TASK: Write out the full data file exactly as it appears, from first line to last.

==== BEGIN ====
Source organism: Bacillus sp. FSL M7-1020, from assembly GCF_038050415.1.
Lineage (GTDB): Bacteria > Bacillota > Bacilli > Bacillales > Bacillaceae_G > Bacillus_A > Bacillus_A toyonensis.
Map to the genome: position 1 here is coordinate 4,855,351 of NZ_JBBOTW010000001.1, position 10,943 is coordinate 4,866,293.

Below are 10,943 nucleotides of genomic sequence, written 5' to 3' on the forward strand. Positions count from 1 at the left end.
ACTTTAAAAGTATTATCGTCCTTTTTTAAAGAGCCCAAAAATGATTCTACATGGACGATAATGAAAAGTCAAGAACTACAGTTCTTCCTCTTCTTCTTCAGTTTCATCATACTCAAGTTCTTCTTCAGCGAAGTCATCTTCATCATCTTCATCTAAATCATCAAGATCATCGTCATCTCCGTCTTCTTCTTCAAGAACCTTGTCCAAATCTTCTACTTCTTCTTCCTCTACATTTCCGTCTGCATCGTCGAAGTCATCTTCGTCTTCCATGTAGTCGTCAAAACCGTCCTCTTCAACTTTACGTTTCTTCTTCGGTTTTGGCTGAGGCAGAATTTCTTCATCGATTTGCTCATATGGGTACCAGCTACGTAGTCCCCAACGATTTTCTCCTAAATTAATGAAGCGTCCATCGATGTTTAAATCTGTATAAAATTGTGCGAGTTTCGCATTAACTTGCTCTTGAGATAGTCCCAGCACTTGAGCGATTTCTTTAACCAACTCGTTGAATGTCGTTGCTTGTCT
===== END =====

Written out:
Source organism: Bacillus sp. FSL M7-1020, from assembly GCF_038050415.1.
Lineage (GTDB): Bacteria > Bacillota > Bacilli > Bacillales > Bacillaceae_G > Bacillus_A > Bacillus_A toyonensis.
Map to the genome: position 1 here is coordinate 4,855,351 of NZ_JBBOTW010000001.1, position 10,943 is coordinate 4,866,293.

Below are 10,943 nucleotides of genomic sequence, written 5' to 3' on the forward strand. Positions count from 1 at the left end.
ACTTTAAAAGTATTATCGTCCTTTTTTAAAGAGCCCAAAAATGATTCTACATGGACGATAATGAAAAGTCAAGAACTACAGTTCTTCCTCTTCTTCTTCAGTTTCATCATACTCAAGTTCTTCTTCAGCGAAGTCATCTTCATCATCTTCATCTAAATCATCAAGATCATCGTCATCTCCGTCTTCTTCTTCAAGAACCTTGTCCAAATCTTCTACTTCTTCTTCCTCTACATTTCCGTCTGCATCGTCGAAGTCATCTTCGTCTTCCATGTAGTCGTCAAAACCGTCCTCTTCAACTTTACGTTTCTTCTTCGGTTTTGGCTGAGGCAGAATTTCTTCATCGATTTGCTCATATGGGTACCAGCTACGTAGTCCCCAACGATTTTCTCCTAAATTAATGAAGCGTCCATCGATGTTTAAATCTGTATAAAATTGTGCGAGTTTCGCATTAACTTGCTCTTGAGATAGTCCCAGCACTTGAGCGATTTCTTTAACCAACTCGTTGAATGTCGTTGCTTGTCT